The quintessential teaching on unforgiveness in the Bible is the parable of the unmerciful servant (Matthew 18:21–35). In this story told by Jesus, a servant's master forgives the servant's debt, a debt described as so large there would be no way to repay it. The servant, however, then seeks out a man who owes him money, a repayable amount, and pressures him to pay up. Upon hearing of the servant's actions, the master finds him and has him jailed. "So also my heavenly Father will do to every one of you, if you do not forgive your brother from your heart," Jesus concludes (Matthew 18:35). Other places in the Bible say that we will be forgiven as we forgive others (Matthew 6:14; 7:2; Luke 6:37; and others).
However, it is important to understand that God's forgiveness as an aspect of salvation is not based on our good works. This is not karma. God's forgiveness of our sins depends entirely on Jesus' redeeming work on the cross. Because Jesus has paid our sin debt, we can receive God's forgiveness through faith. What Jesus is getting at in these teachings is that the way we treat others demonstrates our understanding of God's grace (James 2:14–26; Luke 7:47). See, Christians know that we were far from God and had no way to draw close to Him. Jesus offered Himself to take our punishment for our sins and offer us the ultimate forgiveness (Romans 5:8). Our comprehension of this great undeserved gift encourages us to offer grace and forgiveness to others. If Almighty God forgave us of a debt we could never hope to repay, how can we dare to withhold forgiveness from others? An unforgiving heart shows that we don't fully understand God's grace in our own lives.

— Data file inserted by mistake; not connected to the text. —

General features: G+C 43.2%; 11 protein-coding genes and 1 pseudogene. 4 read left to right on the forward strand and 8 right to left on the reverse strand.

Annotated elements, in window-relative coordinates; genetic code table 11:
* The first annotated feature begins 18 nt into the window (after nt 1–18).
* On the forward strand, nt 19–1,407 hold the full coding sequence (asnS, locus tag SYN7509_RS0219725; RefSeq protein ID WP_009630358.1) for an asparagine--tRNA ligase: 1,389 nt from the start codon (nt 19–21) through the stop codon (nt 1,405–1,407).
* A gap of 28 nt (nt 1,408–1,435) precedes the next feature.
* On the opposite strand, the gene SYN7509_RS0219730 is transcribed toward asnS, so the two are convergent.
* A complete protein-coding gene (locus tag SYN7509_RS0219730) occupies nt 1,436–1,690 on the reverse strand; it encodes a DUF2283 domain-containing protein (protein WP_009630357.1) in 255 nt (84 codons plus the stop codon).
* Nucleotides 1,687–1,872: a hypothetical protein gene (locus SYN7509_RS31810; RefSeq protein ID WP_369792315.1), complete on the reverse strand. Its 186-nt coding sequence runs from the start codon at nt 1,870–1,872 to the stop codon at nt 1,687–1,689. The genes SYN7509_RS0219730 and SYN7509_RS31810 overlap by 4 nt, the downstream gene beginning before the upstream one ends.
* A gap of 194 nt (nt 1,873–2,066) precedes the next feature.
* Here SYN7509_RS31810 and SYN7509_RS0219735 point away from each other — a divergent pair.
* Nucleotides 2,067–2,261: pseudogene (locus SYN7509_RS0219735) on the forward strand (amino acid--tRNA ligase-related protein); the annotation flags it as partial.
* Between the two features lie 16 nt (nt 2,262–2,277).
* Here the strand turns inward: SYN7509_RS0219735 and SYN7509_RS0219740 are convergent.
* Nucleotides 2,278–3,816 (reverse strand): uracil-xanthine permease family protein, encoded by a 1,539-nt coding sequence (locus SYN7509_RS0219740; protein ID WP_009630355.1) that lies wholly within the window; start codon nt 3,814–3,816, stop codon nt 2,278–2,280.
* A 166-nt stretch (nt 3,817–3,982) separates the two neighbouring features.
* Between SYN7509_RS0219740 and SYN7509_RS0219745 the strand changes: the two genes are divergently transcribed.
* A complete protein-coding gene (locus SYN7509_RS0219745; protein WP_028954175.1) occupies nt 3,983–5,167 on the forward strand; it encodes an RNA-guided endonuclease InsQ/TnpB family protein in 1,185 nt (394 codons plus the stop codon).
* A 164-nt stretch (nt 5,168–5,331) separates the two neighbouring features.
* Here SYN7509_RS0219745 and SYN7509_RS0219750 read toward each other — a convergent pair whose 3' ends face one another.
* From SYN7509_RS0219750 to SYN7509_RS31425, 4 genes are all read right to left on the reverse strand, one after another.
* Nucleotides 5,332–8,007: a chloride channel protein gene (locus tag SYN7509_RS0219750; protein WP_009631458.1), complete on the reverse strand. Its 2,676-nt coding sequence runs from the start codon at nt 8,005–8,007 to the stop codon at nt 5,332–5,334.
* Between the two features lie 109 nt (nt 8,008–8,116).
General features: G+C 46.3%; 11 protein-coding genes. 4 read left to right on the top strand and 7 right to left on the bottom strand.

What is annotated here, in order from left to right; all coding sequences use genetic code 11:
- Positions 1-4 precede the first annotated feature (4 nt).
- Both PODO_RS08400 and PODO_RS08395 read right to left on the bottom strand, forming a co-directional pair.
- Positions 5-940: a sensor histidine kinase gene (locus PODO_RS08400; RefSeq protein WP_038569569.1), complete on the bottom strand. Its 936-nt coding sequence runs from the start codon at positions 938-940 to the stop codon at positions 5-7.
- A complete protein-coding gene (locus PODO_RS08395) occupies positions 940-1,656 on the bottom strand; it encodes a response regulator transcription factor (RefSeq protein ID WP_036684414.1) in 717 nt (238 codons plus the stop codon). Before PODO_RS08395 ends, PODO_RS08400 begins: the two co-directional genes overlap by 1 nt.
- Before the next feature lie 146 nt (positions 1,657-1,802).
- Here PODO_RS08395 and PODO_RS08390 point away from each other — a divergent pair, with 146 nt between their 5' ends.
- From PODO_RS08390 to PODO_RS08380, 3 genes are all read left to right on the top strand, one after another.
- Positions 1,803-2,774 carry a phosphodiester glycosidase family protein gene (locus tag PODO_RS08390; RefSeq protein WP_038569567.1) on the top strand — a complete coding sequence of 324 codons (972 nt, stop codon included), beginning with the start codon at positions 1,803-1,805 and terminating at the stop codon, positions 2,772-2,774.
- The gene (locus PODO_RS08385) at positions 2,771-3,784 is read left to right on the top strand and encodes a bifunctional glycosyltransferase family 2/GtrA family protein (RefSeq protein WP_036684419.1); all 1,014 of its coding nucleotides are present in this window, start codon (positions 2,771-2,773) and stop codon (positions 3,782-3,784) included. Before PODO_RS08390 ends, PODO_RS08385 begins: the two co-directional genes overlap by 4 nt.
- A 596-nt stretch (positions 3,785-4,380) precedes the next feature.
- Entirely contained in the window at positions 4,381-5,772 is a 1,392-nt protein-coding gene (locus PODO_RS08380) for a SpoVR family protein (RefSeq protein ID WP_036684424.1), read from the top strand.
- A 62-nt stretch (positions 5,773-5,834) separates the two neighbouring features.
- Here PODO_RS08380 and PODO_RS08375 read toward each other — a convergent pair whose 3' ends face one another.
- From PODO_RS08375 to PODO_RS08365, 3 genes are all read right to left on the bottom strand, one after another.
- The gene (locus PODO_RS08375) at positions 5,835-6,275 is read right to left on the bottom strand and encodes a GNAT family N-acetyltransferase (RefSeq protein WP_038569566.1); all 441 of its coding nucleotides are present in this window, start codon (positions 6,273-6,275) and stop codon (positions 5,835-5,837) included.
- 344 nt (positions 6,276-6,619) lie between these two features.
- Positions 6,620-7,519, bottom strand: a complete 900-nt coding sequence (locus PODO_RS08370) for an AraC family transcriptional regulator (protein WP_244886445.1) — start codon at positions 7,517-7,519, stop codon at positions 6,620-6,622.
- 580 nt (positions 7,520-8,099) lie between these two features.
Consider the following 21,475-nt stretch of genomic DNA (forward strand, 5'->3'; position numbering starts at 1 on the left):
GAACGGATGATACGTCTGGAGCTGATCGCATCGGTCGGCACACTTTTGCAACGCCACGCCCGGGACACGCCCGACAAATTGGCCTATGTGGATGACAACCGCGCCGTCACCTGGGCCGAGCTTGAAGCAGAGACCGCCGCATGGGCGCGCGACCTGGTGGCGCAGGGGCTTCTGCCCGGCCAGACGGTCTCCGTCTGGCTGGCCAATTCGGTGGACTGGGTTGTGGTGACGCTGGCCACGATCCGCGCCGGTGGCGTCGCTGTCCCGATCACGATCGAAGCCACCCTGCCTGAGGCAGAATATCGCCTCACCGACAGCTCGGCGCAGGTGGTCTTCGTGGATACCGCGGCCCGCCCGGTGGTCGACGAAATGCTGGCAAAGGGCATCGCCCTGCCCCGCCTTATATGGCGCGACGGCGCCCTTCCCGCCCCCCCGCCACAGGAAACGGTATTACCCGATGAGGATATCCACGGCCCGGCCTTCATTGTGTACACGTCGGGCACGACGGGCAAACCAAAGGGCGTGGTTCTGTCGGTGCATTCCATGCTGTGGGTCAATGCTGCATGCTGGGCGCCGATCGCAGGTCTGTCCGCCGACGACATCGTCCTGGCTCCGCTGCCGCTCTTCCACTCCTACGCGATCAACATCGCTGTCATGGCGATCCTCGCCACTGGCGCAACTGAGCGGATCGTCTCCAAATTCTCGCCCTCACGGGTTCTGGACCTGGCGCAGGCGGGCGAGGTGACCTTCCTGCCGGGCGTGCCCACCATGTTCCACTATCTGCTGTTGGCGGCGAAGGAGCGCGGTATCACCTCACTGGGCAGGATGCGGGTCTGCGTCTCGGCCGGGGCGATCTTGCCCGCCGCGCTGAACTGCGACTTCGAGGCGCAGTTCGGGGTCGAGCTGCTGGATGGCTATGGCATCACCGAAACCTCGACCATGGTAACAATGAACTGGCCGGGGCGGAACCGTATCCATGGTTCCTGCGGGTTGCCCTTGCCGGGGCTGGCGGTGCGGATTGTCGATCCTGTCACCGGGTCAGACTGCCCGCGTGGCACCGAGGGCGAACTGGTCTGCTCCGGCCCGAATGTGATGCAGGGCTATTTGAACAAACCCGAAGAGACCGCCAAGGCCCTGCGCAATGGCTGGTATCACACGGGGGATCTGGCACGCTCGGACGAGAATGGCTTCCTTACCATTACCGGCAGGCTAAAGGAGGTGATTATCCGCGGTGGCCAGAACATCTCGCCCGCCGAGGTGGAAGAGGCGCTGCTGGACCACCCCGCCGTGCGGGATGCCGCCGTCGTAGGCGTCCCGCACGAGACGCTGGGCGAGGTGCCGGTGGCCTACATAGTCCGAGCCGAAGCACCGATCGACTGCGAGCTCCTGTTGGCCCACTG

The Bible also tells us that failing to seek peace with everyone will produce in us things we do not want. "Strive for peace with everyone, and for the holiness without which no one will see the Lord. See to it that no one fails to obtain the grace of God; that no 'root of bitterness' springs up and causes trouble, and by it many become defiled" (Hebrews 12:14–15). Unforgiveness may even give Satan an opportunity to infiltrate (2 Corinthians 2:5–11).
Even aside from these things, unforgiveness does nothing but harm our own hearts. A common saying is that refusing to forgive is like taking poison and hoping the other person will die. Unforgiveness tends to hurt the one withholding forgiveness more than the one in need of forgiveness.
This is not to say that what people do to us does not matter or that it does not hurt deeply. Forgiveness is difficult work. People really do wrong us in serious ways. But they are ultimately held accountable to God (Romans 12:19; Hebrews 10:30). Our job is to forgive them—that is, release them from the debt they owe us and lay down our right to pay back the wrong they've done to us. Of course, that does not mean that when we forgive someone for some wrong they've done that they are fully released from all consequences of their actions. They may need to make restitution, there may be civil punishment, and there may be damage done to our relationship. Forgiveness is not an automatic re-establishment of trust; we don't have to open ourselves up to repeated harm. However, forgiveness is a heart posture of grace. It is a willingness to restore what has been broken, it is a giving up of personal rights of retribution, ultimately it is a demonstration of the grace God has given us.
Unforgiveness is simply not a biblical option. Forgiving others is commanded by God and is the proper response to the forgiveness He has granted us. Ephesians 4:32 commands us, "Be kind to one another, tenderhearted, forgiving one another, as God in Christ forgave you."
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